This way of talking is indeed plausible; and were the fact true, there might be more in it than I think there is. But I do not grant that the world is thus to be deluded; and that the people do follow this rule in general--I mean, go always to a fine shop to lay out their money. Perhaps, in some cases, it may be so, where the women, and the weakest of the sex too, are chiefly concerned; or where the fops and fools of the age resort; and as to those few, they that are willing to be so imposed upon, let them have it.
But I do not see, that even this extends any farther than to a few toy-shops, and pastry-cooks; and the customers of both these are not of credit sufficient, I think, to weigh in this case: we may as well argue for the fine habits at a puppet-show and a rope-dancing, because they draw the mob about them; but I cannot think, after you go but one degree above these, the thing is of any weight, much less does it bring credit to the tradesman, whatever it may do to the shop.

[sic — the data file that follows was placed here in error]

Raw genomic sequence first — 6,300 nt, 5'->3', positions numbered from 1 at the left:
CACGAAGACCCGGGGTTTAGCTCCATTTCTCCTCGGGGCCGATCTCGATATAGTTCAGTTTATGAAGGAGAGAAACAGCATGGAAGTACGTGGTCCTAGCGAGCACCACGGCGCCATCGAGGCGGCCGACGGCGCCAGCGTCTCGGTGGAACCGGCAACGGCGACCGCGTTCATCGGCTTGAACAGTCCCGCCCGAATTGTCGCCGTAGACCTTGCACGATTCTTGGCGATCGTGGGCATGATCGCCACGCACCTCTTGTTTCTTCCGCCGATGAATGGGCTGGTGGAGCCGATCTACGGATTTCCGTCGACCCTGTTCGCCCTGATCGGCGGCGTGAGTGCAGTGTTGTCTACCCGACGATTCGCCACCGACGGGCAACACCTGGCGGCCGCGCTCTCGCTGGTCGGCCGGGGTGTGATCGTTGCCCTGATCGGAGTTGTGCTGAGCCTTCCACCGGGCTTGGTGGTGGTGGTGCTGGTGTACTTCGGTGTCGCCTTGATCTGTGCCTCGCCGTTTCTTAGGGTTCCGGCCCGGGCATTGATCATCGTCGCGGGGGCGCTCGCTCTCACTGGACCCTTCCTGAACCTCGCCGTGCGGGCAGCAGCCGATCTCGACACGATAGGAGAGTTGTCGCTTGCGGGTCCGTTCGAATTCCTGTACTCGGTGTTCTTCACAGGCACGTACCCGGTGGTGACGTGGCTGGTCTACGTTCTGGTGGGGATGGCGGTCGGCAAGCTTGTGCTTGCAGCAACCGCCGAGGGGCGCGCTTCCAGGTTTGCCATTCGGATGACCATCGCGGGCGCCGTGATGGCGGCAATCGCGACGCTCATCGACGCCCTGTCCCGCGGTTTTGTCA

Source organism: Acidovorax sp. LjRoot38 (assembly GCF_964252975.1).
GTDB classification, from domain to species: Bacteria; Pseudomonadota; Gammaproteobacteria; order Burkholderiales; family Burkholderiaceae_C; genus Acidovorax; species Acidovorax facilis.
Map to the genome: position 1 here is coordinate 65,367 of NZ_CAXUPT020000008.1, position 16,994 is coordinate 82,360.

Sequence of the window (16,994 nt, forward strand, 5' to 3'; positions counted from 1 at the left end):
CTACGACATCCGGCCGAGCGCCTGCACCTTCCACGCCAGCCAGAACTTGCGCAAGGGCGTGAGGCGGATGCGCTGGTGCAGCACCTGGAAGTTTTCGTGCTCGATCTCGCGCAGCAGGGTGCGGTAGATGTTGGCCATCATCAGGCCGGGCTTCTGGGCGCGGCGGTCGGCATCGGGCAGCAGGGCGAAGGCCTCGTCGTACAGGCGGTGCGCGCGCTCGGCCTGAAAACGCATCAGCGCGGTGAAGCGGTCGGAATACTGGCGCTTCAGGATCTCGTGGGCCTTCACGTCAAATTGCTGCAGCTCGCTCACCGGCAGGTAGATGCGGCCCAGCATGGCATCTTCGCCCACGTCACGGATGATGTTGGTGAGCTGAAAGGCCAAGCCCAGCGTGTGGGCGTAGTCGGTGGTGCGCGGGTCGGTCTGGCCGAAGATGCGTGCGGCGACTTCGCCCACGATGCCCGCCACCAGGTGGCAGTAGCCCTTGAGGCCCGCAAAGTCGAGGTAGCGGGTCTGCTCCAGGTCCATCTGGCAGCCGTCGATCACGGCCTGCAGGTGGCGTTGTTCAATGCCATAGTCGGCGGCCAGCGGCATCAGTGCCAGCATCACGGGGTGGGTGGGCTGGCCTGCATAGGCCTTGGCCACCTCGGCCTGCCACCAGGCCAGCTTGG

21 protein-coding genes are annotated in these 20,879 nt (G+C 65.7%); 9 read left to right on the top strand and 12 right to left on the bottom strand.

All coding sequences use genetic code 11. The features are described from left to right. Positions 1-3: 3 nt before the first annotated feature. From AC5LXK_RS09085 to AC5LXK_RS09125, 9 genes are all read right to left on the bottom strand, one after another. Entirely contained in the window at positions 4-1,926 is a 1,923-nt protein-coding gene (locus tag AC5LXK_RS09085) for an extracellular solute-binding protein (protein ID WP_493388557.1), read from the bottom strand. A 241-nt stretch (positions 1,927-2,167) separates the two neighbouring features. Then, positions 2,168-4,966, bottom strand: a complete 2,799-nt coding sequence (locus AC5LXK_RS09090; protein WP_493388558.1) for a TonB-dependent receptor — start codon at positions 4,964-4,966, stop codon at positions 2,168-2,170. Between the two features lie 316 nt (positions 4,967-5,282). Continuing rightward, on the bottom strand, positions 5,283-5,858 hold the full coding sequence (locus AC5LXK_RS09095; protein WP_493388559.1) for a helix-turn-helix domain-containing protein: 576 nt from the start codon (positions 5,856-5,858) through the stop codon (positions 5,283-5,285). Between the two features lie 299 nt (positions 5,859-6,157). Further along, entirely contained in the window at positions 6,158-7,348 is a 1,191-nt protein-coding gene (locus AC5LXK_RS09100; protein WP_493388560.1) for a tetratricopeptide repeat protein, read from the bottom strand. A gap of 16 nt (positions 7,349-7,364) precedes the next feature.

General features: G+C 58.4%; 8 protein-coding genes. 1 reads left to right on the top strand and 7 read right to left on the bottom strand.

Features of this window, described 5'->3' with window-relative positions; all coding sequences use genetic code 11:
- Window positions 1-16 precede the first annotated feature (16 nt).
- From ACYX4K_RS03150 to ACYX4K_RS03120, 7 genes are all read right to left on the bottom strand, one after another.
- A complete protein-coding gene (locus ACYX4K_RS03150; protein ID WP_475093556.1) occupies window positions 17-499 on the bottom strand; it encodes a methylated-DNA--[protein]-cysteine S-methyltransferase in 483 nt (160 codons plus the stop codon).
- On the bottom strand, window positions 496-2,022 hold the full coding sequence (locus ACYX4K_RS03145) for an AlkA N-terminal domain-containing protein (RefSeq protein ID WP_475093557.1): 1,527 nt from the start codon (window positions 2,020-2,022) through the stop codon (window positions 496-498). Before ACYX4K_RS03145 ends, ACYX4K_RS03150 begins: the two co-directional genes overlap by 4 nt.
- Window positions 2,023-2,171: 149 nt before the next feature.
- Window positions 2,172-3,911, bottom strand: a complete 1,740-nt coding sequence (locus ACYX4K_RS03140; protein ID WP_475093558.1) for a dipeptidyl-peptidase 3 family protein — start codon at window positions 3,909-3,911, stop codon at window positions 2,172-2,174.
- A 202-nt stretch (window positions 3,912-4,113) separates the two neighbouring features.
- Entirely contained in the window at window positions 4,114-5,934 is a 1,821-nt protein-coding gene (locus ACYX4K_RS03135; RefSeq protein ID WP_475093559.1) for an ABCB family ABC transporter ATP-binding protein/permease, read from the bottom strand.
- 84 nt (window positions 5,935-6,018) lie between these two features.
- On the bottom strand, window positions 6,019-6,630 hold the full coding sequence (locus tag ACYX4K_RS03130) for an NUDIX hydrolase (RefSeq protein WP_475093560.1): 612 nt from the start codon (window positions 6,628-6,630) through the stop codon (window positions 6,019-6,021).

The credit of a tradesman respects two sorts of people, first, the merchants, or wholesale men, or makers, who sell him his goods, or the customers, who come to his shop to buy.
The first of these are so far from valuing him upon the gay appearance of his shop, that they are often the first that take an offence at it, and suspect his credit upon that account: their opinion upon a tradesman, and his credit with them, is raised quite another way, namely, by his current pay, diligent attendance, and honest figure; the gay shop does not help him at all there, but rather the contrary.
As to the latter, though some customers may at first be drawn by the gay appearance and fine gilding and painting of a shop, yet it is the well sorting a shop with goods, and the selling good pennyworths, that will bring trade, especially after the shop has been open some time: this, and this only, establishes the man and the credit of the shop.